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outgrowths of the skin, constituting the plumage of birds. Feathers grow only along certain definite tracts (pterylae), which vary in different groups of birds. Feathers develop from tiny projections of tissue (papillae) embedded in follicles and nourished by blood vessels in the dermis. When the feather is full grown, the blood supply is discontinued and the central shaft becomes hollow. A secretion of the thyroid gland stimulates the papilla to develop a new feather when one has been molted or pulled.

In a typical feather, barbs extend outward from the distal portion of the shaft, or rachis; smaller crosslinking barbules and hooks interlock neighboring barbs, forming a web that gives the feather both strength and flexibility. Down feathers, or plumulae, the first plumage of young birds and the protective undercoat of aquatic birds, lack these interlocking projections. Specialized feather forms are found in crests, top-knots, ruffs, and tail feathers. Bristles are modified feathers. The colors red, yellow, brown, and black are caused by pigment in the feathers. There are no blue pigments, and green and violet are rare; however, these colors, as well as iridescent effects, are caused by the reflection and diffraction of light.

Feathers are lightweight, durable, and in some cases waterproof. They have protective and decorative functions, but, aside from their role in bird flightflight,
sustained, self-powered motion through the air, as accomplished by an animal, aircraft, or rocket. Animal Flight

Adaptation for flight is highly developed in birds and insects. The bat is the only mammal that accomplishes true flight.
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, their most important capacity is heat retention. Feathers are believed to have evolved from reptilian scales in Mesozoic times, but little is definitely known about how they arose, and the feathers of ArchaeopteryxArchaeopteryx
[Gr.,=primitive wing], a 150 million-year-old fossil animal first discovered in 1860 in the late Jurassic limestone of Solnhofen, Bavaria, and described the following year.
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 and other early birds may have been too weak to be useful for flight. A number of feathered dinosaurs are known from the fossil record; one, Yutyrannus huali, was quite large (30 ft/9 m long) and had filamentlike feathers.

Feathers have been used by humans from ancient times for millinery and other ornamental purposes. The indiscriminate hunting of certain birds for their feathers has resulted in their near extinction; it is now prohibited by law in the United States.


See T. Hanson, Feathers (2011).

References in classic literature ?
He wore a profusion of ribbons on his garment, and gold lace on his hat, which was also encircled by a gold chain, and surmounted with a feather.
The nest which had been advertised had not included feathers for quite so many birds as there were in this family.
Now came some more chamber-maids and retouched the sidewalk, and afterward wiped the marble steps with damp cloths and finished by dusting them off with feather brushes.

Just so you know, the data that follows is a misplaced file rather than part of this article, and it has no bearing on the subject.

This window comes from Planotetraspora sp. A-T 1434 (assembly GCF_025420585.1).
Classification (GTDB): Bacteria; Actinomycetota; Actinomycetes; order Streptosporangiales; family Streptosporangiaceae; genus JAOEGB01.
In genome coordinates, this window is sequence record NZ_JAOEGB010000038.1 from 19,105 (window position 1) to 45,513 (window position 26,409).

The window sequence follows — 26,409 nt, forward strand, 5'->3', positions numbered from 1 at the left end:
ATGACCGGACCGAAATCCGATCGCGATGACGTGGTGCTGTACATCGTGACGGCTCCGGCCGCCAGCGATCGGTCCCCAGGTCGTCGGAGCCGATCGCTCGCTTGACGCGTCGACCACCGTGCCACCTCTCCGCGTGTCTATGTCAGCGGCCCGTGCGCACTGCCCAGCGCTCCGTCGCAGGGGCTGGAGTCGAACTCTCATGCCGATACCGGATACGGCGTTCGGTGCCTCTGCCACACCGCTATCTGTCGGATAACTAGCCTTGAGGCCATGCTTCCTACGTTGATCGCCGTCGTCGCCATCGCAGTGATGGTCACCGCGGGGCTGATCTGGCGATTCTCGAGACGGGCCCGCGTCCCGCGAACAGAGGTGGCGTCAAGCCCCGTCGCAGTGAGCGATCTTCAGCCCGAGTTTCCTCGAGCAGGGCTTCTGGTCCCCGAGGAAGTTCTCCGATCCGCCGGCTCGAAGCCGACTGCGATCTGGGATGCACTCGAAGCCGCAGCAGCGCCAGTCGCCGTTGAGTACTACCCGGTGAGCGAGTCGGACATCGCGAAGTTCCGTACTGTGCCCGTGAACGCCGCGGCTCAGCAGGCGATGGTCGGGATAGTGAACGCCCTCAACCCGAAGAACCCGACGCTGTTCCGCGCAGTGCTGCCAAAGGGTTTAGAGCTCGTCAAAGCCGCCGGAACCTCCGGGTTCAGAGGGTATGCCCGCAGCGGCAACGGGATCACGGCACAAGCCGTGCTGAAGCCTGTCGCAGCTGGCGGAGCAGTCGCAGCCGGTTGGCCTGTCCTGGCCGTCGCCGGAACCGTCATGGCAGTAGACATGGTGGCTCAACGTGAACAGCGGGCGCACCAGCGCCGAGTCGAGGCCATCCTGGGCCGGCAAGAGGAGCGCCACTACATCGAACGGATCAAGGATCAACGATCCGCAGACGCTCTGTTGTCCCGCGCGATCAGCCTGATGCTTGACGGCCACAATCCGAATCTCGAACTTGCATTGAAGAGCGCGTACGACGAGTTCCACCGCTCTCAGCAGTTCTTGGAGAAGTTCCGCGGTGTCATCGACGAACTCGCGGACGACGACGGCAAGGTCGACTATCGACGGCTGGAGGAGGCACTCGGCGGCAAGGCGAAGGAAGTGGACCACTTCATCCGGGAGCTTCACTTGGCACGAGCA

I could see that if I wanted to go a-visiting any distance from home, and the wind was ahead, I might have to wait days, maybe, for a change; and I could see, too, that these things could not be any use at all in a gale; if you tried to run before the wind, you would make a mess of it, for there isn't anyway to shorten sail - like reefing, you know - you have to take it ALL in - shut your feathers down flat to your sides.
No -- better still, he would join the Indians, and hunt buffaloes and go on the warpath in the mountain ranges and the trackless great plains of the Far West, and away in the future come back a great chief, bristling with feathers, hideous with paint, and prance into Sunday- school, some drowsy summer morning, with a blood- curdling war-whoop, and sear the eyeballs of all his companions with unappeasable envy.
Tom was packed in ten minutes, all except what his aunt and Mary would finish up for him; then we waited ten more for her to get cooled down and sweet and gentle again; for Tom said it took her ten minutes to unruffle in times when half of her feathers was up, but twenty when they was all up, and this was one of the times when they was all up.
What are you layin' on your good bed in the daytime for, messin' up the feathers, and dirtyin' the pillers with your dusty boots?
Georgiana sat on a high stool, dressing her hair at the glass, and interweaving her curls with artificial flowers and faded feathers, of which she had found a store in a drawer in the attic.
A minute previously she was violent; now, supported on one arm, and not noticing my refusal to obey her, she seemed to find childish diversion in pulling the feathers from the rents she had just made, and ranging them on the sheet according to their different species: her mind had strayed to other associations.
Then she ran down the path through the other door and then into the orchard, and when she stood and looked up there was the tree on the other side of the wall, and there was the robin just finishing his song and, beginning to preen his feathers with his beak.
And if you were shown a flock of birds, unable to fly, and were set upon them to strip them of their feathers for your own advantage, you would set upon the birds of the finest feathers; would you not?
Once more the little room, with its open corner cupboard, and its square-backed chairs, and its angular little staircase leading to the room above, and its three peacock's feathers displayed over the mantelpiece - I remember wondering when I first went in, what that peacock would have thought if he had known what his finery was doomed to come to - fades from before me, and I nod, and sleep.